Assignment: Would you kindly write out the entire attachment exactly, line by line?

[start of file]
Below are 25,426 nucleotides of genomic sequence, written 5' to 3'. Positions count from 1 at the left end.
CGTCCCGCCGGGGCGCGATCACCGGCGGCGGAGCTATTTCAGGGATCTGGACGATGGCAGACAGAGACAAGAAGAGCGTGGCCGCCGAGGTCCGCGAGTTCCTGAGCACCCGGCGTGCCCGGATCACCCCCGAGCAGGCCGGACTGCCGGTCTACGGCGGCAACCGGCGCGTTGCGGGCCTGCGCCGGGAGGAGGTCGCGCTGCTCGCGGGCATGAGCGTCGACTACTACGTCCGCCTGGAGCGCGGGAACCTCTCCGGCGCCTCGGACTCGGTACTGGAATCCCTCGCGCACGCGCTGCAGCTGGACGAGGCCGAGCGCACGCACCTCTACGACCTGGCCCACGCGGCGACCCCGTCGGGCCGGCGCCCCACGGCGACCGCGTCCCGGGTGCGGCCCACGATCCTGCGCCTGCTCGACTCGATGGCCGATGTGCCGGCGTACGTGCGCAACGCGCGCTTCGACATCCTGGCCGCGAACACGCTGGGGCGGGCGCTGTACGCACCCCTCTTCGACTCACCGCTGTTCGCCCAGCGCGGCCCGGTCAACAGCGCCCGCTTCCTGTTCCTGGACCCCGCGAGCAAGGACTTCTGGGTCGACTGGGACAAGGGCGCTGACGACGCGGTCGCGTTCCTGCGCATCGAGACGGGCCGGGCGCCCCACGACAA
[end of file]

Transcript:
Below are 25,426 nucleotides of genomic sequence, written 5' to 3'. Positions count from 1 at the left end.
CGTCCCGCCGGGGCGCGATCACCGGCGGCGGAGCTATTTCAGGGATCTGGACGATGGCAGACAGAGACAAGAAGAGCGTGGCCGCCGAGGTCCGCGAGTTCCTGAGCACCCGGCGTGCCCGGATCACCCCCGAGCAGGCCGGACTGCCGGTCTACGGCGGCAACCGGCGCGTTGCGGGCCTGCGCCGGGAGGAGGTCGCGCTGCTCGCGGGCATGAGCGTCGACTACTACGTCCGCCTGGAGCGCGGGAACCTCTCCGGCGCCTCGGACTCGGTACTGGAATCCCTCGCGCACGCGCTGCAGCTGGACGAGGCCGAGCGCACGCACCTCTACGACCTGGCCCACGCGGCGACCCCGTCGGGCCGGCGCCCCACGGCGACCGCGTCCCGGGTGCGGCCCACGATCCTGCGCCTGCTCGACTCGATGGCCGATGTGCCGGCGTACGTGCGCAACGCGCGCTTCGACATCCTGGCCGCGAACACGCTGGGGCGGGCGCTGTACGCACCCCTCTTCGACTCACCGCTGTTCGCCCAGCGCGGCCCGGTCAACAGCGCCCGCTTCCTGTTCCTGGACCCCGCGAGCAAGGACTTCTGGGTCGACTGGGACAAGGGCGCTGACGACGCGGTCGCGTTCCTGCGCATCGAGACGGGCCGGGCGCCCCACGACAA